Indiana Adoption Laws

For prospective parents, adopting a child can be a joyous celebration of an expanded family. But the legal requirements surrounding adoption can make it a complex and potentially confusing process as well. State laws defining who can adopt, who can be adopted, and how one can adopt can seem impenetrable. So here is is a brief summary of adoption laws in Indiana.

State Laws

The legal regulations regarding adoption, including who is allowed to adopt and the special requirements for adoptive parents, are generally similar from state to state. Indiana law requires spouses to join in adoption and consent of adoptive children 14 and older. Adoption is such a complicated and significant process; you may want to contact an attorney for assistance in understanding the process and your legal requirements as an adoptive parent.

Adoption Laws in Indiana

Below are some of the basic rules surrounding Indiana adoption. See Details of State Adoption Laws to learn more.

Code Section

31-19-1-1, et seq.; No

Who May Be Adopted

Any person

Age that Child's Consent Needed

14 years and older

Who May Adopt

Any resident of state. If married, spouse must join. Spouse must consent if such spouse is natural or adoptive parent. Nonresidents of state may adopt hard to place child as defined in §31-19-2-3.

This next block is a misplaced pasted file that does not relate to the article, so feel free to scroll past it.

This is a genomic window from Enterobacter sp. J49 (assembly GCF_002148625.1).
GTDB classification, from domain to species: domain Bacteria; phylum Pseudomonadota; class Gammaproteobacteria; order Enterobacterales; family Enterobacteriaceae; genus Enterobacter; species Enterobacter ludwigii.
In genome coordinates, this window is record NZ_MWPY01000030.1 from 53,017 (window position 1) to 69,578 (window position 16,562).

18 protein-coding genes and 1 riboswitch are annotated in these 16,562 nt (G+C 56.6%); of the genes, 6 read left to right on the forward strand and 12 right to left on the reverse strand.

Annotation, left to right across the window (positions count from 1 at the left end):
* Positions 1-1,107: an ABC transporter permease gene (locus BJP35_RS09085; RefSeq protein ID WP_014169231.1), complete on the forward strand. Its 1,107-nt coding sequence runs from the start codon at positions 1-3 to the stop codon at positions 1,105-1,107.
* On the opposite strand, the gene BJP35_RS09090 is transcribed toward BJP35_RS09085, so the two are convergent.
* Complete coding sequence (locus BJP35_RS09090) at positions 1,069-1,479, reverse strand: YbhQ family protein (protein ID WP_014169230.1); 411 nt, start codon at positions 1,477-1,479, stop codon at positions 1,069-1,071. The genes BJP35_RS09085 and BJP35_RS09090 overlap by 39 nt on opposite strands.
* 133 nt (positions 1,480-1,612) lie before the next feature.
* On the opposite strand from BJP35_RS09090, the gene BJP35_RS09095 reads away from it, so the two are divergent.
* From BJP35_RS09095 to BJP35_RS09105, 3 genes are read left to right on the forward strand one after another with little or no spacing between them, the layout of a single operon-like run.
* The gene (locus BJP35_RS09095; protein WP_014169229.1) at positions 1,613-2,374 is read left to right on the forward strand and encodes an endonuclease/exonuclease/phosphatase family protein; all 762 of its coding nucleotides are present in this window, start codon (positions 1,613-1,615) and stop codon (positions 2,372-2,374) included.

Home Residency Required Prior to Finalization of Adoption?

Period of supervision within sole discretion of court hearing adoption petition

State Agency/Court

Public Welfare/Probate (in counties with one)

Statute of Limitations to Challenge

6 mos. after entry or decree or 1 yr. after adoptive parents obtain custody, whichever is later

Eligibility for Adoption in General

In most states, any single adult or a married couple together is eligible to adopt a child. A stepparent may also be eligible to adopt the birth child of his or her spouse. In some states, married persons are allowed to adopt without their spouse’s consent if their spouse is legally incompetent or if they are legally separated from their spouse. Many states have adoption courts, which look to serve the best interests of a child when it comes to adoption decisions.

Related Resources for Adoption Laws:

State standards and regulations concerning adoption can be complex and are subject to change. You can visit FindLaw’s Adoption Laws section to review some of these laws, and get a more general overview in our Adoption section. If you would like legal assistance with an adoption case, you can find an experienced Indiana adoption attorney in your area to schedule a consultation.

Next Steps: Search for a Local Attorney

Contact a qualified attorney.